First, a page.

PMCID: PMC2768318  PMID: 19385970
cancer; cohort study; Cox proportional hazards model; hair dye; relative risk
15.  Nitric oxide synthase gene polymorphisms and prostate cancer risk 
Carcinogenesis  2009;30(4):621-625.
Nitric oxide (NO) induces cytotoxicity and angiogenesis, and may play a role in prostate carcinogenesis, potentially modulated by environmental exposures. We evaluated the association of prostate cancer with genetic polymorphisms in two genes related to intracellular NO: NOS2A [inducible nitric oxide synthase (NOS); −2892T>C, Ex16 + 14C>T (S608L), IVS16 + 88T>G and IVS20 + 524G>A] and NOS3 [endothelial NOS; IVS1 − 762C>T, Ex7 − 43C>T (D258D), IVS7 − 26A>G, Ex8 − 63G>T (E298D) and IVS15 − 62G>T]. Prostate cancer cases (n = 1320) from the screening arm of the Prostate, Lung, Colorectal and Ovarian Cancer Screening Trial were frequency matched to controls (n = 1842), by age, race, time since initial screening and year of blood draw. An antioxidant score [range 3–12; low (3–7) versus high (8–12)] was created by summing the quartile levels of vitamin E, β-carotene and lycopene, which were coded from 1 to 4, respectively. The global tests for all eight single-nucleotide polymorphisms (SNPs) (excluding NOS2A −2892T>C, with low minor allele frequency) were statistically significant for prostate cancer (P = 0.005), especially for aggressive cancer (stage III–IV or Gleason score ≥ 7) (P = 0.01). The NOS2A IVS16 + 88 GT/TT was associated with increased prostate caner risk (odds ratio = 1.24, 95% confidence interval = 1.00–1.54), whereas the IVS20 + 524 AG/GG was associated with decreased risk (0.77, 0.66–0.90). The NOS3 IVS7 − 26GG was associated with increased prostate caner risk (1.33, 1.07–1.64). All these SNPs showed significant associations with aggressive cancer and not for non-aggressive cancer. In the evaluation of effect modification, the effect of the NOS2A IVS16 + 88 GT/TT on aggressive cancer was stronger among subjects with higher antioxidant intake (1.61, 1.18–2.19; Pinteraction = 0.01). Our results suggest that NOS gene polymorphisms are genetic susceptibility factors for aggressive prostate cancer.
PMCID: PMC2664454  PMID: 19168583
16.  Paternal smoking, genetic polymorphisms in CYP1A1 and childhood leukemia risk 
Leukemia research  2008;33(2):250-258.
We conducted a case–control study to evaluate the association between paternal smoking and childhood leukemia and to evaluate potential modification by polymorphisms in CYP1A1. Histologically confirmed childhood leukemia cases (n = 164) and non-cancer controls (n = 164) were recruited from three teaching hospitals in Seoul, Korea. Five single nucleotide polymorphisms in CYP1A1 (–17961T>C, –9893G>A, I462V, 1188C>T (*2A), and 11599C>G) were genotyped and haplotypes were estimated by the expectation-maximization method. We also conducted a meta-analysis of 12 studies that have reported the association between paternal smoking and childhood leukemia risk. Paternal smoking at home was associated with all leukemias (OR = 1.8, 95% CI = 1.1–2.8) and acute lymphoblastic leukemia (ALL) (2.0, 1.2–3.4). An increasing trend in risk was observed for pack-years smoked after birth (Ptrend = 0.06 and 0.02, respectively) and the number of smokers in the home during the child's life (Ptrend = 0.05 and 0.03, respectively). Among those without the CGACC haplotype, ALL risk was significantly increased by the father's smoking at home (2.8, 1.5–5.3) and the presence of at least one smoker in the home (2.3, 1.2–4.4), and the test for interaction was significant (Pinteraction = 0.03 and 0.02, respectively). The meta-analysis showed that overall paternal smoking (1.13, 1.04–1.24) and smoking before the pregnancy of the child (1.12, 1.04–1.21) were significantly associated with childhood leukemia risk. Our results suggest that paternal smoking is a risk factor for childhood leukemia and the effect may be modified by CYP1A1 genotype.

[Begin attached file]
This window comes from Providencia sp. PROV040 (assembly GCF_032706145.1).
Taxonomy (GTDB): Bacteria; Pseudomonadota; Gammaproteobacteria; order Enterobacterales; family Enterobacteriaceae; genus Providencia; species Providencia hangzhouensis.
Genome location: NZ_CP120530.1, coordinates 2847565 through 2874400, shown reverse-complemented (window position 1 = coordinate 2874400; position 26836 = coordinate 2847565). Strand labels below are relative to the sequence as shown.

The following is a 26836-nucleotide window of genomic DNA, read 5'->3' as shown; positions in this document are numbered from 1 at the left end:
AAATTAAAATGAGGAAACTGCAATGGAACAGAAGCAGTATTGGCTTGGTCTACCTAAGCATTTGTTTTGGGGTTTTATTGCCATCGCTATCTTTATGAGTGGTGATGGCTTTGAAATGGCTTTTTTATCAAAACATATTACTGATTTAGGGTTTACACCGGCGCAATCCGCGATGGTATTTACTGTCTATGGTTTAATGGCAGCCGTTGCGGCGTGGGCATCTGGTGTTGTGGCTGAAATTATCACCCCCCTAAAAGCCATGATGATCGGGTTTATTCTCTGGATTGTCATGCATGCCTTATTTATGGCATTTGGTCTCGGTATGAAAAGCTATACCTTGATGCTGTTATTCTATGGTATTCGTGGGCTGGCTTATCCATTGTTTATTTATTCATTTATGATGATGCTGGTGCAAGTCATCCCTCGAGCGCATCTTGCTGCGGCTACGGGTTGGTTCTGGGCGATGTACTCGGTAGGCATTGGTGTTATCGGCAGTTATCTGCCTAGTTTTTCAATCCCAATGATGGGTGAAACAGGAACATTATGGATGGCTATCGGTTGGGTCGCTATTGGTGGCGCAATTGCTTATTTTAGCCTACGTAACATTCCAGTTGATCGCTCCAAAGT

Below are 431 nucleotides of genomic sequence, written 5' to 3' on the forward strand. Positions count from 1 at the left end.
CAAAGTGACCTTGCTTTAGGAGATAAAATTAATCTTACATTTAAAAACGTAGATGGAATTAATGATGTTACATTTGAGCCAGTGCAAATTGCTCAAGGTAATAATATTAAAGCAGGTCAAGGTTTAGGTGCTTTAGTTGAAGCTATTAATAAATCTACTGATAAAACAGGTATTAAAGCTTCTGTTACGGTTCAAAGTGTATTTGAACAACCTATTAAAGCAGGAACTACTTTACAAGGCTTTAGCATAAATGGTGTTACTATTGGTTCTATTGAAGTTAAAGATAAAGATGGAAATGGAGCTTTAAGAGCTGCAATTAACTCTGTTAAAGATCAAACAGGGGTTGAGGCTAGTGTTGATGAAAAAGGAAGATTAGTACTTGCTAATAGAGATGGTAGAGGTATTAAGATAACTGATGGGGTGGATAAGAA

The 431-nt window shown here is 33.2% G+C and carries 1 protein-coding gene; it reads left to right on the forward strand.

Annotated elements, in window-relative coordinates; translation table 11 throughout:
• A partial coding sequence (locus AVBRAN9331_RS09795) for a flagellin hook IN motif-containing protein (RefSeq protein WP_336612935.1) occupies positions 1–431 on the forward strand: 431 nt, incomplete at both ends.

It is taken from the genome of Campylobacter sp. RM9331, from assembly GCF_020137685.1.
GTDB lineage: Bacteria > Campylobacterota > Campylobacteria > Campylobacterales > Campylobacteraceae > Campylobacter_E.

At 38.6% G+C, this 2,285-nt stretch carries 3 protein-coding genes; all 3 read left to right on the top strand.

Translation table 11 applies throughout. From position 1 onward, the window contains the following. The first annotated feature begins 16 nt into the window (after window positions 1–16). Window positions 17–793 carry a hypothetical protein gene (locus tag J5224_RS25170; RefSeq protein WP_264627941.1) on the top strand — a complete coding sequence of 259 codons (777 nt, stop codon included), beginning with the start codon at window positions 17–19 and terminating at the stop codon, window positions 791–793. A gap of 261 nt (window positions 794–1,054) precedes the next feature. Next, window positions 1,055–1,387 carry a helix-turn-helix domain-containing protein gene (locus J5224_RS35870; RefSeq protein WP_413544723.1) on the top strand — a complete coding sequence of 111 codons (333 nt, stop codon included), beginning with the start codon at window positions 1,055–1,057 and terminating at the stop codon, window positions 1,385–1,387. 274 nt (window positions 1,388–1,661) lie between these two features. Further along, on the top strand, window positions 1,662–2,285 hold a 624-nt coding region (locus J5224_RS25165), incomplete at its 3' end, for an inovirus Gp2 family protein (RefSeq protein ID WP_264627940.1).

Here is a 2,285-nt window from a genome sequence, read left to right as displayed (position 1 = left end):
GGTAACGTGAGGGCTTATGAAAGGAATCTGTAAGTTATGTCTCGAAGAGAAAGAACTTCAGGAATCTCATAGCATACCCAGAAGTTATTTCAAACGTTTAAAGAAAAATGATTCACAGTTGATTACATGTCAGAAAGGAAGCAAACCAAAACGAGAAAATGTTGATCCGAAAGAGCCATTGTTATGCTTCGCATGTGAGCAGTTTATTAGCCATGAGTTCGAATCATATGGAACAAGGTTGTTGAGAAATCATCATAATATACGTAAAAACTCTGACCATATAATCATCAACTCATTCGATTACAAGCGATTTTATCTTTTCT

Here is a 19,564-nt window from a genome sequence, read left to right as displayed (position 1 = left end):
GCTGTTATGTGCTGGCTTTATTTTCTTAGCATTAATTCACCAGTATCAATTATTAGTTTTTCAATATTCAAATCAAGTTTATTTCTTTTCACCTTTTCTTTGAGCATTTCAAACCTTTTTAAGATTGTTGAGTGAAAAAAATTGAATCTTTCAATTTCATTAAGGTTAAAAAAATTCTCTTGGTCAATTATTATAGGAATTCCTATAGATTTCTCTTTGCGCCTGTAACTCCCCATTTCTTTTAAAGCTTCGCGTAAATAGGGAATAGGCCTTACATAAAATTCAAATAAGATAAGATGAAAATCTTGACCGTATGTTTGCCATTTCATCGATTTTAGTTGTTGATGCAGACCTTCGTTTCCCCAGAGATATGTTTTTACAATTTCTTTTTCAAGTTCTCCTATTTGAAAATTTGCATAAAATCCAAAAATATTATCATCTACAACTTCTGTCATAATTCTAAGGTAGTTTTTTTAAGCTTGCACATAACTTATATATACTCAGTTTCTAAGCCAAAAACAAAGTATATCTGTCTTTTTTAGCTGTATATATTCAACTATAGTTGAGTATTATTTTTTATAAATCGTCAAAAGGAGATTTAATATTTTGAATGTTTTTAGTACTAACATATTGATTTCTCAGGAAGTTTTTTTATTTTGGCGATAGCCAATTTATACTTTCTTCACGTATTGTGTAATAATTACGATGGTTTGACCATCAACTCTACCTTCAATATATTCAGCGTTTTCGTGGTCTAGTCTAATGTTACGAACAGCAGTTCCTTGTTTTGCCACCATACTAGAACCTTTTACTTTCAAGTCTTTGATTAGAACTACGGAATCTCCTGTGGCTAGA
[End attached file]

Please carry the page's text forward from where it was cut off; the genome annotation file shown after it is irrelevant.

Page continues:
PMCID: PMC2787091  PMID: 18691756
Childhood leukemia; Paternal smoking; CYP1A1; Interaction; Haplotype
17.  Association of paternal age at birth and the risk of breast cancer in offspring: a case control study 
BMC Cancer  2005;5:143.
Older paternal age may increase the germ cell mutation rate in the offspring. Maternal age may also mediate in utero exposure to pregnancy hormones in the offspring. To evaluate the association between paternal and maternal age at birth with the risk of breast cancer in female offspring, a case-control study was conducted in Korea.
Histologically confirmed breast cancer cases (n = 1,011) and controls (n = 1,011) with no present or previous history of cancer, matched on year of birth and menopausal status, were selected from several teaching hospitals and community in Seoul during 1995–2003. Information on paternal and maternal ages and other factors was collected by interviewed questionnaire. Odds ratio (OR) and 95% confidence interval (95% CI) were estimated by unconditional logistic regression model adjusting for family history of breast cancer in 1st or 2nd degree relatives, and lifetime estrogen exposure duration.